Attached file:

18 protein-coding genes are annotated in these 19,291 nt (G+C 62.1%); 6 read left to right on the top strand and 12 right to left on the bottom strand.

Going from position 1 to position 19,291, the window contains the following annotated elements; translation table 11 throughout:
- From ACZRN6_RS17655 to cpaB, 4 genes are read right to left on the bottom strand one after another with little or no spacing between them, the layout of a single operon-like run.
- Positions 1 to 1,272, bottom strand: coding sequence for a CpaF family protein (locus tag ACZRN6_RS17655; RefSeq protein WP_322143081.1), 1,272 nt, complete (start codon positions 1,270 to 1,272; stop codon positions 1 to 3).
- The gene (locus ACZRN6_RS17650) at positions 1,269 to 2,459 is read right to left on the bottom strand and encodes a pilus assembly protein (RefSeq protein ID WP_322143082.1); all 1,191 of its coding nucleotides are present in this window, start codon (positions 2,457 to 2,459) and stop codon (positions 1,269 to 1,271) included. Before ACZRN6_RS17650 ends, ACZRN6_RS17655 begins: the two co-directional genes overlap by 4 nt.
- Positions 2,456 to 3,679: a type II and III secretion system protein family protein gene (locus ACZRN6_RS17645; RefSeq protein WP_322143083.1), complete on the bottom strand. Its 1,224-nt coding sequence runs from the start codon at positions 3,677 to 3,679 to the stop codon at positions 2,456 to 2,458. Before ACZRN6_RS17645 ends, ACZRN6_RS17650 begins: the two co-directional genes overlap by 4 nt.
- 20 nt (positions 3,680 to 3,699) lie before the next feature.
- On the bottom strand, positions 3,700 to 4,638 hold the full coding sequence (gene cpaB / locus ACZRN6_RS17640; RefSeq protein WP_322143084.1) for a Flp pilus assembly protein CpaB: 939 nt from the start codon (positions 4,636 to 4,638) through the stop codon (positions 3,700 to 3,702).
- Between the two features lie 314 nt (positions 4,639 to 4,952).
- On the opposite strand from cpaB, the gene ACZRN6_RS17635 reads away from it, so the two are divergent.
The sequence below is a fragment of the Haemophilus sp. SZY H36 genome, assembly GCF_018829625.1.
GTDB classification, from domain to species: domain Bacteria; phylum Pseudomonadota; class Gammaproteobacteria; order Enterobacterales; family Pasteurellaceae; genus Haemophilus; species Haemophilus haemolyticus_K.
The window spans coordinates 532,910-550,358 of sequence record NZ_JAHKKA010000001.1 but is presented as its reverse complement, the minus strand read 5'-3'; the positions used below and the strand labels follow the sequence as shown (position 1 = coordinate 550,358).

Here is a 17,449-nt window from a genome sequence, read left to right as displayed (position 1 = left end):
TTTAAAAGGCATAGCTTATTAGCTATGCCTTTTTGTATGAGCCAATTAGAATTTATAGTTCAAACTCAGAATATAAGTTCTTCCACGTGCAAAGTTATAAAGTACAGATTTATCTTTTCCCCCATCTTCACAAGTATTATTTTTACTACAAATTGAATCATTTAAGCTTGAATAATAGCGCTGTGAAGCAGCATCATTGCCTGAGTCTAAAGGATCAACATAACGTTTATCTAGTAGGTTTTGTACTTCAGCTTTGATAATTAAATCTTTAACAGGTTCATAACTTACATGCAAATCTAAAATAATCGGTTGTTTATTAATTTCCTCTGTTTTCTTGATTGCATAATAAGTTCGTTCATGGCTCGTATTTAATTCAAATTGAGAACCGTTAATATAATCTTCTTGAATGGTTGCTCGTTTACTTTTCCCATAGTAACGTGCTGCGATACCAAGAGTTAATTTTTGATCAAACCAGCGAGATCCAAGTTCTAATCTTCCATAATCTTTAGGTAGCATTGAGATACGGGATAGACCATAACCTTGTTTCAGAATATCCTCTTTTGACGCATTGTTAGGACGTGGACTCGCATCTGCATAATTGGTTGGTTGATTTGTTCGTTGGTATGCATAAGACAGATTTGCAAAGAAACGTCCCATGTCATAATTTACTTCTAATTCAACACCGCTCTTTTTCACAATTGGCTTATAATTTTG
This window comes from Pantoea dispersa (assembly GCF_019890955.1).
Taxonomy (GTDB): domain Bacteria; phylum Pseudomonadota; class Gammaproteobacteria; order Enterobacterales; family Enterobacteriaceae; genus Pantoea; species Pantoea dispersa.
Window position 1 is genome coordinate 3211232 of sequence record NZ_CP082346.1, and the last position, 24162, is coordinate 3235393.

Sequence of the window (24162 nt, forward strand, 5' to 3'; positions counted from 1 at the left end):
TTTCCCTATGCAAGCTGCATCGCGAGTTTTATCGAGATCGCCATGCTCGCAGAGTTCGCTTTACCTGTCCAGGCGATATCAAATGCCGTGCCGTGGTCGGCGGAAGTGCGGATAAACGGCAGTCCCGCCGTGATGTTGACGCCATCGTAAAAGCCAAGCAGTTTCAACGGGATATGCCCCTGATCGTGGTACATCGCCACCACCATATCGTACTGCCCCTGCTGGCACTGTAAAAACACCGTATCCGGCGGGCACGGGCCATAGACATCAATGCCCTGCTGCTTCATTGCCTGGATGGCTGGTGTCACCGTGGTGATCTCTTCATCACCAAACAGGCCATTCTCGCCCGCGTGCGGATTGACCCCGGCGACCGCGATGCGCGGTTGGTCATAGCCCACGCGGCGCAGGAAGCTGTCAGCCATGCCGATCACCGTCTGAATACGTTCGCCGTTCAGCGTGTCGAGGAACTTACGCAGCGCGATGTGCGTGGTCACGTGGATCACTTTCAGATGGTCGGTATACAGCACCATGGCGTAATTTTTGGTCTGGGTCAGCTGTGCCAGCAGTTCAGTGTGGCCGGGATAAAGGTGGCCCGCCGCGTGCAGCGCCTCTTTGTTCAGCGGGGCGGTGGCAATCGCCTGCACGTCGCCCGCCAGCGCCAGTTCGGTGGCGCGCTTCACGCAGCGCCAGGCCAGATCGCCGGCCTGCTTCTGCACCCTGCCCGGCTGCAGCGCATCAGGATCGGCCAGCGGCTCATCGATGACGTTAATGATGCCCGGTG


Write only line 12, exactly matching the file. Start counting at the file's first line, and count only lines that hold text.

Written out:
GTDB classification, from domain to species: domain Bacteria; phylum Pseudomonadota; class Gammaproteobacteria; order Enterobacterales; family Pasteurellaceae; genus Haemophilus; species Haemophilus haemolyticus_K.